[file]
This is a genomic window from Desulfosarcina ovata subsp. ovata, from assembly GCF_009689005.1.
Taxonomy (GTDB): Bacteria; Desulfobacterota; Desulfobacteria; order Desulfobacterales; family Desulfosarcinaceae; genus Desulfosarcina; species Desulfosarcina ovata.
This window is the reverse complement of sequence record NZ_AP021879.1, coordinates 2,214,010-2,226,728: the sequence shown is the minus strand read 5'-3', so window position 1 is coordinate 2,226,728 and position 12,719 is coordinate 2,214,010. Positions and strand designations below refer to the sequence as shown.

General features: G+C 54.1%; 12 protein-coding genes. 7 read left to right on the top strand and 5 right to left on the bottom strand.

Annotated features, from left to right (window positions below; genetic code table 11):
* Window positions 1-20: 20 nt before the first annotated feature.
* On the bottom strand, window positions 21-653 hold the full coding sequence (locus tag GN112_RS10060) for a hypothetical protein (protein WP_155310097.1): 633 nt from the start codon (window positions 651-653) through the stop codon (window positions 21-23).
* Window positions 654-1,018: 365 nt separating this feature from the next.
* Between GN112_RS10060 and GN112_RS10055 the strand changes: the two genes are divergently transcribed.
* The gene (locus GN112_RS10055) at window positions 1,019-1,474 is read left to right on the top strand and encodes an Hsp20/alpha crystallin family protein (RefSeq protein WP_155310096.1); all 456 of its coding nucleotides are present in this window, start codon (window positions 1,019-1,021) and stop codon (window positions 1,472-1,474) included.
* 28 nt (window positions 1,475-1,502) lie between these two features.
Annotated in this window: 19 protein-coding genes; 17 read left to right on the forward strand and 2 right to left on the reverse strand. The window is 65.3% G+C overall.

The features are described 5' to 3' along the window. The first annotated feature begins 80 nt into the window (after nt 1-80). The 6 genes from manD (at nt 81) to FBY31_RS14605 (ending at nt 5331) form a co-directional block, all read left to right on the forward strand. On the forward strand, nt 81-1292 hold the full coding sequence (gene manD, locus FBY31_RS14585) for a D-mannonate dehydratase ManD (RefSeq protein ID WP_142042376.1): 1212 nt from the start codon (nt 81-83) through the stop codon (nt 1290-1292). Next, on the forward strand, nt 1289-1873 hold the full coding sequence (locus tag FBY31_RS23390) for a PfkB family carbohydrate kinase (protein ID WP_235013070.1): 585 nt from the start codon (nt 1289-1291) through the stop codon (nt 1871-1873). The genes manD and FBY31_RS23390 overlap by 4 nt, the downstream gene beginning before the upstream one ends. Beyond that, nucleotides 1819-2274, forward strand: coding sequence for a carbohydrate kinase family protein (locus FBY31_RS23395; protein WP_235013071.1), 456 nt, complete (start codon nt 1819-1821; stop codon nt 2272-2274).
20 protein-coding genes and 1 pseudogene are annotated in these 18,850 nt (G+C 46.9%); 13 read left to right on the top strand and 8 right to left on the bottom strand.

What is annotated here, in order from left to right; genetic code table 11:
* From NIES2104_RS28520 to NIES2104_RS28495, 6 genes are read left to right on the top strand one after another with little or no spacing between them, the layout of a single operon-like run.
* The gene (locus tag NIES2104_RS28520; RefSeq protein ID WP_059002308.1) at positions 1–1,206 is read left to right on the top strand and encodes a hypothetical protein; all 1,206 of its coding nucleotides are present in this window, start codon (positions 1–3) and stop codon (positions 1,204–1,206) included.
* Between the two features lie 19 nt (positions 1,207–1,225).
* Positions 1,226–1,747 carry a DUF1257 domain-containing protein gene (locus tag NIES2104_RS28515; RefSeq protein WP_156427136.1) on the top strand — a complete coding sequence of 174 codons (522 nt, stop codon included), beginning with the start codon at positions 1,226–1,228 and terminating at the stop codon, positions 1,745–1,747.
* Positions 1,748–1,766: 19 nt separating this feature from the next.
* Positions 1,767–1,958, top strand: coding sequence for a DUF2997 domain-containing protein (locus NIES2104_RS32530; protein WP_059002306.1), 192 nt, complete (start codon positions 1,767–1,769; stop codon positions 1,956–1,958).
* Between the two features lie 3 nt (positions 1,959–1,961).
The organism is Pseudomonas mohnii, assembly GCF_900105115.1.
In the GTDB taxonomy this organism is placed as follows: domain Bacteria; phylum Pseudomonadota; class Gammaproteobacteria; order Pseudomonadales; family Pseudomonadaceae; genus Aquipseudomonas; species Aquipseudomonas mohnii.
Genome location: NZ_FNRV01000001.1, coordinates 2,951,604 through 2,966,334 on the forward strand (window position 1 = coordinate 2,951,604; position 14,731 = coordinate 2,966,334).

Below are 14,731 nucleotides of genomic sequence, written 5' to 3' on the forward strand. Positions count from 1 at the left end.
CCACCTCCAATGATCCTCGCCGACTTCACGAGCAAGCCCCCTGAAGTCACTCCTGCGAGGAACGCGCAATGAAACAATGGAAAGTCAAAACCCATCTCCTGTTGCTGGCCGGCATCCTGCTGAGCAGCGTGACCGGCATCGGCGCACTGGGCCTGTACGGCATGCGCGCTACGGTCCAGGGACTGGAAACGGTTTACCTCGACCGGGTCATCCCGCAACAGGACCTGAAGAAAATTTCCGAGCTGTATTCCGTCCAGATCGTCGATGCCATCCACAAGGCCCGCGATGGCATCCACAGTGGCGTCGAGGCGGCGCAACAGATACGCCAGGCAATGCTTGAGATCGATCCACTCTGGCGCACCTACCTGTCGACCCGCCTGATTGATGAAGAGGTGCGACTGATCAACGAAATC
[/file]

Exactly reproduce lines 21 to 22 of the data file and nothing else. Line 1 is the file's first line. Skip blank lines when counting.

* Positions 1,767–1,958, top strand: coding sequence for a DUF2997 domain-containing protein (locus NIES2104_RS32530; protein WP_059002306.1), 192 nt, complete (start codon positions 1,767–1,769; stop codon positions 1,956–1,958).
* Between the two features lie 3 nt (positions 1,959–1,961).